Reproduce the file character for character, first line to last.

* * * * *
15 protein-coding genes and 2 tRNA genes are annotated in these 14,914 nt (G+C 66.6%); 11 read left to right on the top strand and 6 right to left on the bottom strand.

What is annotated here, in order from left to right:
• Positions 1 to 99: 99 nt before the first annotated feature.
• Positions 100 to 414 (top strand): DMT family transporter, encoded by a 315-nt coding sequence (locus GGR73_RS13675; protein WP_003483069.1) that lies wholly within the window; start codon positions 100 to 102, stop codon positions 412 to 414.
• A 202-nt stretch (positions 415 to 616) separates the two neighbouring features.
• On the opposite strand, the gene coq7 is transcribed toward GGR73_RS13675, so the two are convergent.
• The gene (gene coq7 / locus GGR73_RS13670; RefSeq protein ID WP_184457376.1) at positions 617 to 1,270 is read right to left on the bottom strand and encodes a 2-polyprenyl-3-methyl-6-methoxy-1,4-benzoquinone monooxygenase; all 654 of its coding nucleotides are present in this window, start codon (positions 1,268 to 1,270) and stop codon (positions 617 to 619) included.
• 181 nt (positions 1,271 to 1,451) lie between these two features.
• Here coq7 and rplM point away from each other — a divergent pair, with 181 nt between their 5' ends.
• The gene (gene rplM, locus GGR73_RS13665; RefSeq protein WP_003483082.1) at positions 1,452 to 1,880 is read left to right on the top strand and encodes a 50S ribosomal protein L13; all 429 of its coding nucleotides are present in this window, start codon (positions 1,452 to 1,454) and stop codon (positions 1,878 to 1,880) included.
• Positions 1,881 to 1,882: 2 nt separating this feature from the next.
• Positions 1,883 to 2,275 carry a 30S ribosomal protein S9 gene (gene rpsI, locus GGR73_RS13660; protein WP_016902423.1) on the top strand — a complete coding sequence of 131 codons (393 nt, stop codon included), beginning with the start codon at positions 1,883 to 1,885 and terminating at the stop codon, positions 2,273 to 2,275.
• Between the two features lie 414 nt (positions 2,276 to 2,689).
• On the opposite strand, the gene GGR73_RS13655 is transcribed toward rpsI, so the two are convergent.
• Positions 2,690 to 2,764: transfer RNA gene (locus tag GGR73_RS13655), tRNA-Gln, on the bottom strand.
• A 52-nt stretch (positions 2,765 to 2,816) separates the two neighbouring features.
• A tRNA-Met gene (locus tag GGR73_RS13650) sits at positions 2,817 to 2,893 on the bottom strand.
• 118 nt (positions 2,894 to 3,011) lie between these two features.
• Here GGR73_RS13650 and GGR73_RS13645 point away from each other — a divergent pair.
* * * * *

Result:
15 protein-coding genes and 2 tRNA genes are annotated in these 14,914 nt (G+C 66.6%); 11 read left to right on the top strand and 6 right to left on the bottom strand.

What is annotated here, in order from left to right:
• Positions 1 to 99: 99 nt before the first annotated feature.
• Positions 100 to 414 (top strand): DMT family transporter, encoded by a 315-nt coding sequence (locus GGR73_RS13675; protein WP_003483069.1) that lies wholly within the window; start codon positions 100 to 102, stop codon positions 412 to 414.
• A 202-nt stretch (positions 415 to 616) separates the two neighbouring features.
• On the opposite strand, the gene coq7 is transcribed toward GGR73_RS13675, so the two are convergent.
• The gene (gene coq7 / locus GGR73_RS13670; RefSeq protein ID WP_184457376.1) at positions 617 to 1,270 is read right to left on the bottom strand and encodes a 2-polyprenyl-3-methyl-6-methoxy-1,4-benzoquinone monooxygenase; all 654 of its coding nucleotides are present in this window, start codon (positions 1,268 to 1,270) and stop codon (positions 617 to 619) included.
• 181 nt (positions 1,271 to 1,451) lie between these two features.
• Here coq7 and rplM point away from each other — a divergent pair, with 181 nt between their 5' ends.
• The gene (gene rplM, locus GGR73_RS13665; RefSeq protein WP_003483082.1) at positions 1,452 to 1,880 is read left to right on the top strand and encodes a 50S ribosomal protein L13; all 429 of its coding nucleotides are present in this window, start codon (positions 1,452 to 1,454) and stop codon (positions 1,878 to 1,880) included.
• Positions 1,881 to 1,882: 2 nt separating this feature from the next.
• Positions 1,883 to 2,275 carry a 30S ribosomal protein S9 gene (gene rpsI, locus GGR73_RS13660; protein WP_016902423.1) on the top strand — a complete coding sequence of 131 codons (393 nt, stop codon included), beginning with the start codon at positions 1,883 to 1,885 and terminating at the stop codon, positions 2,273 to 2,275.
• Between the two features lie 414 nt (positions 2,276 to 2,689).
• On the opposite strand, the gene GGR73_RS13655 is transcribed toward rpsI, so the two are convergent.
• Positions 2,690 to 2,764: transfer RNA gene (locus tag GGR73_RS13655), tRNA-Gln, on the bottom strand.
• A 52-nt stretch (positions 2,765 to 2,816) separates the two neighbouring features.
• A tRNA-Met gene (locus tag GGR73_RS13650) sits at positions 2,817 to 2,893 on the bottom strand.
• 118 nt (positions 2,894 to 3,011) lie between these two features.
• Here GGR73_RS13650 and GGR73_RS13645 point away from each other — a divergent pair.